At the end of the trail I take Corinne Drive up to HEB. I need to buy cat food and oranges and all the things I didn't want to buy in Target because I didn't want to have to carry them around all morning. I have become such a regular at this branch of HEB that I give out Christmas cards. My wife says she finds this branch depressing and it has the reputation of being the 'hood HEB, which just means fewer white faces, excepting people from the trailer parks down by the creek. This doesn't bother me. They don't bother stocking curry sauce because I guess there isn't much you can teach Mexican families about hot, spicy food, but it also means that I don't have to look at all the face-lifty heiresses you see squeezing kumquats and scowling in those other branches of HEB. I fill my basket and unload all my crap onto the belt at Cherie's till. I'm calling her Cherie because I don't want her to get in trouble, although it isn't her name. She's a black woman, about my age or a little younger, with an accent so strong I probably wouldn't have understood what she was saying five years ago. She holds some sort of in-store record for the speed at which she whizzes stuff off the belt and charges you for it. The manager came along and gave her a cheque - her prize money - as I was buying cat food a couple of months ago, and Cherie explained the award to me and how she had held the title for a couple of years by that point.

She's pleased to see me, but then she seems pleased to see everyone and it never comes across as sales patter.

'You got yourself a new one,' she says happily as I fill my backpack with stuff. 'You'll be able to get a lot more in there, for sure.'

I'm not taken aback that she remembers me, but it's weird that she even notices I have a new backpack. I suppose when you work the tills you'll take whatever gets you through the day.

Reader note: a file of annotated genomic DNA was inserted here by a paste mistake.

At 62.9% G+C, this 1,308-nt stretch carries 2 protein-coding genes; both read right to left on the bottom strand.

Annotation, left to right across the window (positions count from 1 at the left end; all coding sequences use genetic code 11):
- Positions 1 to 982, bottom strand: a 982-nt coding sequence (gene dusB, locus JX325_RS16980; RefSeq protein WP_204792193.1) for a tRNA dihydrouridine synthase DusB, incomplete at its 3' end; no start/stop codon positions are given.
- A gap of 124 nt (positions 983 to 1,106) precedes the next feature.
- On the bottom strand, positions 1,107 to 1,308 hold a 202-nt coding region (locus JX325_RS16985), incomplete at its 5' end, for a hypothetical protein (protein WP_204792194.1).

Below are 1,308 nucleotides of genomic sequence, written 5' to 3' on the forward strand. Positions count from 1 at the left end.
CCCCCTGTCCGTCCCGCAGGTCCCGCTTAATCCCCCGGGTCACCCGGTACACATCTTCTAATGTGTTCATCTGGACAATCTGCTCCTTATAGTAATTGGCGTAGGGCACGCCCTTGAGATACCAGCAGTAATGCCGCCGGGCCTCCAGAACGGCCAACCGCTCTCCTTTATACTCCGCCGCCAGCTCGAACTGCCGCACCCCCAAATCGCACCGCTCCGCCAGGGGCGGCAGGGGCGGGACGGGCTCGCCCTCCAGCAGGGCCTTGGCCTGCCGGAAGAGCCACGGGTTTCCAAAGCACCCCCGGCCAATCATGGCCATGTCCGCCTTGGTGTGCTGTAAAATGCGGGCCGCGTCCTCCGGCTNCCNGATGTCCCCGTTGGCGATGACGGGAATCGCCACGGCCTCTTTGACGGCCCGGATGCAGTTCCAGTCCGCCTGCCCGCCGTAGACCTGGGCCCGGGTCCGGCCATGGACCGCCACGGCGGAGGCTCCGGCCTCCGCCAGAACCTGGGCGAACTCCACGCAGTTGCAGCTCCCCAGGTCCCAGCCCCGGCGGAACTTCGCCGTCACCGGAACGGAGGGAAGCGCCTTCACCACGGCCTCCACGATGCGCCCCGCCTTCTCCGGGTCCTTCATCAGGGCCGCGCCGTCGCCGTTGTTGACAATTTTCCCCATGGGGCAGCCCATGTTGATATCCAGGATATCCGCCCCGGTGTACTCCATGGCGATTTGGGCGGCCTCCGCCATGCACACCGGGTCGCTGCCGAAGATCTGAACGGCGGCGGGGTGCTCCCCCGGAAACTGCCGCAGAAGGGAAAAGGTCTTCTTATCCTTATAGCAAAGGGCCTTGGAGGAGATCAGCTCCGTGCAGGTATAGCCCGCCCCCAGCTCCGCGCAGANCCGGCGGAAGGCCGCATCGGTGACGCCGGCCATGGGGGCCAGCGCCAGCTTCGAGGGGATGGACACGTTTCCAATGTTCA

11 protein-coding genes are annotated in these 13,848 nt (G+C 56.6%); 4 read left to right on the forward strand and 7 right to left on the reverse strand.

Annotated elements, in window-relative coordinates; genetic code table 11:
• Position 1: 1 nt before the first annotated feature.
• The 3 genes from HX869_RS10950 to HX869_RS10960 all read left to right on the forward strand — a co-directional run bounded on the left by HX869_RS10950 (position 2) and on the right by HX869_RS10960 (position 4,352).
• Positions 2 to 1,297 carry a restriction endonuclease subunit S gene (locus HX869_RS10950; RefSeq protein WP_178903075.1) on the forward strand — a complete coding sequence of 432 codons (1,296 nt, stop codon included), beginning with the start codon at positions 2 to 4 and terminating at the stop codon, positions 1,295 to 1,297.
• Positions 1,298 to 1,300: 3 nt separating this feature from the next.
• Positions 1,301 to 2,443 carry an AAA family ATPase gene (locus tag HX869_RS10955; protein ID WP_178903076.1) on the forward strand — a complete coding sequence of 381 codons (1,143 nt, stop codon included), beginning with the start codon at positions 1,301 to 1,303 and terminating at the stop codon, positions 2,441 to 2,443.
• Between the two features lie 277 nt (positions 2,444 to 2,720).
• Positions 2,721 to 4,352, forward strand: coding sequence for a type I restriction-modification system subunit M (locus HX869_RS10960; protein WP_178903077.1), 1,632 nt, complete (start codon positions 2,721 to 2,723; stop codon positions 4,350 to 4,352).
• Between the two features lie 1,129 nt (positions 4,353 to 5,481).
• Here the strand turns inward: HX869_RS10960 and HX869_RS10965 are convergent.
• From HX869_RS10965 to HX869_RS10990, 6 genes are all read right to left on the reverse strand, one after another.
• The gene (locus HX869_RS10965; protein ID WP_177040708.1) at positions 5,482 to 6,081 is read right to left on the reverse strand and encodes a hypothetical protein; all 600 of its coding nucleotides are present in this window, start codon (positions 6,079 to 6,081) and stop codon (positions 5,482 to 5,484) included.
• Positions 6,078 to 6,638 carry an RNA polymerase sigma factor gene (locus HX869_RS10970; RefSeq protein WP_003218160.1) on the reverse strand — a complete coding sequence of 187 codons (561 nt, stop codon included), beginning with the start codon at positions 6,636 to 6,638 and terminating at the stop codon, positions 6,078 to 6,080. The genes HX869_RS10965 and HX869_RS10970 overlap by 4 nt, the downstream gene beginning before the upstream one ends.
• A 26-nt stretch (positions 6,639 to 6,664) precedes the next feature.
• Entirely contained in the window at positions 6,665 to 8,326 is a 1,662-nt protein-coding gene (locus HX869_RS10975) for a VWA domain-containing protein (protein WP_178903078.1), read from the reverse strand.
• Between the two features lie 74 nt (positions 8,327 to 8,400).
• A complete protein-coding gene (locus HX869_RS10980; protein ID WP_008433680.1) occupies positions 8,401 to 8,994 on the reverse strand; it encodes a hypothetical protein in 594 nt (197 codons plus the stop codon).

'How much were these?' she asks. 'Two dollar sound about right?'

The price tag has come off my bag of onions. 'I think it was more like three dollars, maybe two ninety-five?'

She shrugs. 'Let's call it two dollar.'

'Three is fine. I don't want you getting into trouble.'

'I'm sure they about two dollar.' Tap-tap-tap-tap bleep and I have my onions.

This is why I like this branch of HEB, even if they never have curry sauce. Even when no-one is really saying anything beyond just the noises of social interaction, the standard of conversation is better; and I don't come home annoyed with myself for having failed to take anyone's dinner money.

Friday, 12 February 2016

Everything is Now

Texas is like heaven so far as I'm concerned, or at least an afterlife. This strikes even me as a peculiar claim, but it's the best, most succinct way I have of describing my daily existence since I moved here in relation to the previous years. Everything has worked out. Everything is different and still seems fresh in comparison to what I have been used to, and this impression is reinforced even by details so small as the weeds in my garden being plants I would not have recognised before 2011. I'm no longer moving forward with the certainty of a dark future which will inevitably become more difficult than the present, as was once the case. Additionally - present company excepted - everyone I have known with any degree of intimacy over the course of my first five decades now lives in a different country - all simplified to telephone numbers, facebook accounts or email addresses - communications across a great divide; and thanks to the advent of the internet, it almost is everyone I have known because these days they're all out there somewhere - people from school or work, remote family members, those I haven't seen in thirty years, persons with whom I never had any real reason to keep in touch, much as I would have liked.